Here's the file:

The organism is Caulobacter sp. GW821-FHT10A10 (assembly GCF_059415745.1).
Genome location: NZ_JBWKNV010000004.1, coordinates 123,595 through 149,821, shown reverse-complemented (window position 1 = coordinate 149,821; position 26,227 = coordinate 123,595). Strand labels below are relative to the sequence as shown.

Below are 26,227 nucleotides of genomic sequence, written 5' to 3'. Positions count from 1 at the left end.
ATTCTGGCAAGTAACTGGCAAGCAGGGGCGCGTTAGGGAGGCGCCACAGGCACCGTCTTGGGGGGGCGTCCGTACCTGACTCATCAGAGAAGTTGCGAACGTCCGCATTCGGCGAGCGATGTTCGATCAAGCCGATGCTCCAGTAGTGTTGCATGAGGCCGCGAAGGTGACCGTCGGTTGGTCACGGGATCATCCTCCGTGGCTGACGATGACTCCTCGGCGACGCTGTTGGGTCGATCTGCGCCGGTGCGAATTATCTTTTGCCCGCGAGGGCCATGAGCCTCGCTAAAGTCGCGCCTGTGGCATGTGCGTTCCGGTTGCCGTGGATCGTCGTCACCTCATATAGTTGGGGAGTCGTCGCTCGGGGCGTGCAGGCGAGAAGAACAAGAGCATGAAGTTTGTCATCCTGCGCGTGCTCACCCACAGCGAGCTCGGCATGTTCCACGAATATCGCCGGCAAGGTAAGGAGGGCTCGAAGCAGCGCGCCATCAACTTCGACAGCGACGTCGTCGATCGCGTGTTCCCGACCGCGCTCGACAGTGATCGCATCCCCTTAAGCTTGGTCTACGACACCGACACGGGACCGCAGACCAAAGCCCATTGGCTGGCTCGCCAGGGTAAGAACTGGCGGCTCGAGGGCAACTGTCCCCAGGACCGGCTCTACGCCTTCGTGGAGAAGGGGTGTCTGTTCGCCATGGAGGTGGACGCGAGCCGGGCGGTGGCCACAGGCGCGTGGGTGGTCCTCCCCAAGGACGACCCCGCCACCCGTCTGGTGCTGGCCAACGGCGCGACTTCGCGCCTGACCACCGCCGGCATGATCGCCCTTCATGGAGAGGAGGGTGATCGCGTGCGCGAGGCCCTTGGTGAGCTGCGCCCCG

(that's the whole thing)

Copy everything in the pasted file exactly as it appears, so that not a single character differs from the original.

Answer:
The organism is Caulobacter sp. GW821-FHT10A10 (assembly GCF_059415745.1).
Genome location: NZ_JBWKNV010000004.1, coordinates 123,595 through 149,821, shown reverse-complemented (window position 1 = coordinate 149,821; position 26,227 = coordinate 123,595). Strand labels below are relative to the sequence as shown.

Below are 26,227 nucleotides of genomic sequence, written 5' to 3'. Positions count from 1 at the left end.
ATTCTGGCAAGTAACTGGCAAGCAGGGGCGCGTTAGGGAGGCGCCACAGGCACCGTCTTGGGGGGGCGTCCGTACCTGACTCATCAGAGAAGTTGCGAACGTCCGCATTCGGCGAGCGATGTTCGATCAAGCCGATGCTCCAGTAGTGTTGCATGAGGCCGCGAAGGTGACCGTCGGTTGGTCACGGGATCATCCTCCGTGGCTGACGATGACTCCTCGGCGACGCTGTTGGGTCGATCTGCGCCGGTGCGAATTATCTTTTGCCCGCGAGGGCCATGAGCCTCGCTAAAGTCGCGCCTGTGGCATGTGCGTTCCGGTTGCCGTGGATCGTCGTCACCTCATATAGTTGGGGAGTCGTCGCTCGGGGCGTGCAGGCGAGAAGAACAAGAGCATGAAGTTTGTCATCCTGCGCGTGCTCACCCACAGCGAGCTCGGCATGTTCCACGAATATCGCCGGCAAGGTAAGGAGGGCTCGAAGCAGCGCGCCATCAACTTCGACAGCGACGTCGTCGATCGCGTGTTCCCGACCGCGCTCGACAGTGATCGCATCCCCTTAAGCTTGGTCTACGACACCGACACGGGACCGCAGACCAAAGCCCATTGGCTGGCTCGCCAGGGTAAGAACTGGCGGCTCGAGGGCAACTGTCCCCAGGACCGGCTCTACGCCTTCGTGGAGAAGGGGTGTCTGTTCGCCATGGAGGTGGACGCGAGCCGGGCGGTGGCCACAGGCGCGTGGGTGGTCCTCCCCAAGGACGACCCCGCCACCCGTCTGGTGCTGGCCAACGGCGCGACTTCGCGCCTGACCACCGCCGGCATGATCGCCCTTCATGGAGAGGAGGGTGATCGCGTGCGCGAGGCCCTTGGTGAGCTGCGCCCCG